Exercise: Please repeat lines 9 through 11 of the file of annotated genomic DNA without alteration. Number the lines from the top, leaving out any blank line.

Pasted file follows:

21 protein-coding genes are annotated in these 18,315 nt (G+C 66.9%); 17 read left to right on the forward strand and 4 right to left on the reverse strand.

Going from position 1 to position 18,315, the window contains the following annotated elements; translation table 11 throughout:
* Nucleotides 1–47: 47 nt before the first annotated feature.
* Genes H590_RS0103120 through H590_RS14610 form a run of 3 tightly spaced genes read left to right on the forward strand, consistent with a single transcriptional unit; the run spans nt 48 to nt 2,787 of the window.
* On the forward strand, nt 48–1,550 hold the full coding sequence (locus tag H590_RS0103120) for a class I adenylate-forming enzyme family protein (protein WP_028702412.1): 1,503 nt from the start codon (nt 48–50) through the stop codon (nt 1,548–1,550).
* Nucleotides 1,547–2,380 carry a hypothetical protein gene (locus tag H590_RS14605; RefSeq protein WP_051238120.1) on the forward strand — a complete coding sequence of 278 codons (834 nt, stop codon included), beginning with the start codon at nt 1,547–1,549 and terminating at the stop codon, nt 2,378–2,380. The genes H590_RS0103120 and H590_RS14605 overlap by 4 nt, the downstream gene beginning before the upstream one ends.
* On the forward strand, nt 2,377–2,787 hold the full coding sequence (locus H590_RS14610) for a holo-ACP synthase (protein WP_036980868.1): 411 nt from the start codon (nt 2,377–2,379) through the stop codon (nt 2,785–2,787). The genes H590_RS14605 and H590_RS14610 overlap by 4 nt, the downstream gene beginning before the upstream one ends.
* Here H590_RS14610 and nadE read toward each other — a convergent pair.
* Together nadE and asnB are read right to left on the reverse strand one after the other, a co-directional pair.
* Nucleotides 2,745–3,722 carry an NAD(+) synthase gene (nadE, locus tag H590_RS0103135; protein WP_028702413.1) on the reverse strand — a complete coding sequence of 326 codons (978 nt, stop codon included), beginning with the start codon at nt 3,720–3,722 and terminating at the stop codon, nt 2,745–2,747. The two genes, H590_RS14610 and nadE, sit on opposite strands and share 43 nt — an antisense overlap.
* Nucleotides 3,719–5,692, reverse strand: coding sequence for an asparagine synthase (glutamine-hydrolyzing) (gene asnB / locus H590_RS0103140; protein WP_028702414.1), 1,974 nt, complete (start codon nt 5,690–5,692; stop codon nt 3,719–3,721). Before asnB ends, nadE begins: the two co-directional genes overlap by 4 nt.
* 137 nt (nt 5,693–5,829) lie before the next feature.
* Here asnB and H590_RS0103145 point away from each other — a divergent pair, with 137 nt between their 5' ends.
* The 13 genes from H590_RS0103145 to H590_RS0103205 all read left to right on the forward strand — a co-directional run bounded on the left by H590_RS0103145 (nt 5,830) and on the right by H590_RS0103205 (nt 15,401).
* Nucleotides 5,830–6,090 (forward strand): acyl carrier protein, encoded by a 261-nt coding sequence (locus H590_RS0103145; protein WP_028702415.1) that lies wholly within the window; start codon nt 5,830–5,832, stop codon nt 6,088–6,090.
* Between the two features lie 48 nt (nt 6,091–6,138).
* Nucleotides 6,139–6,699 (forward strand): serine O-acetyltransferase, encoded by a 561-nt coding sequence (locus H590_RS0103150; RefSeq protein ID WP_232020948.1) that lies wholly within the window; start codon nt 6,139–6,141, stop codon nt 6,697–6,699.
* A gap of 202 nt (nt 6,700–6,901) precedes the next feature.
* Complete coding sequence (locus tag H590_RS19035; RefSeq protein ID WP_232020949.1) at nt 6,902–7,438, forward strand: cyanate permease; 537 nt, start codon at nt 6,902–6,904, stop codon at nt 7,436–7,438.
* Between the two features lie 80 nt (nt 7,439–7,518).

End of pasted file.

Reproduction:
* Together nadE and asnB are read right to left on the reverse strand one after the other, a co-directional pair.
* Nucleotides 2,745–3,722 carry an NAD(+) synthase gene (nadE, locus tag H590_RS0103135; protein WP_028702413.1) on the reverse strand — a complete coding sequence of 326 codons (978 nt, stop codon included), beginning with the start codon at nt 3,720–3,722 and terminating at the stop codon, nt 2,745–2,747. The two genes, H590_RS14610 and nadE, sit on opposite strands and share 43 nt — an antisense overlap.
* Nucleotides 3,719–5,692, reverse strand: coding sequence for an asparagine synthase (glutamine-hydrolyzing) (gene asnB / locus H590_RS0103140; protein WP_028702414.1), 1,974 nt, complete (start codon nt 5,690–5,692; stop codon nt 3,719–3,721). Before asnB ends, nadE begins: the two co-directional genes overlap by 4 nt.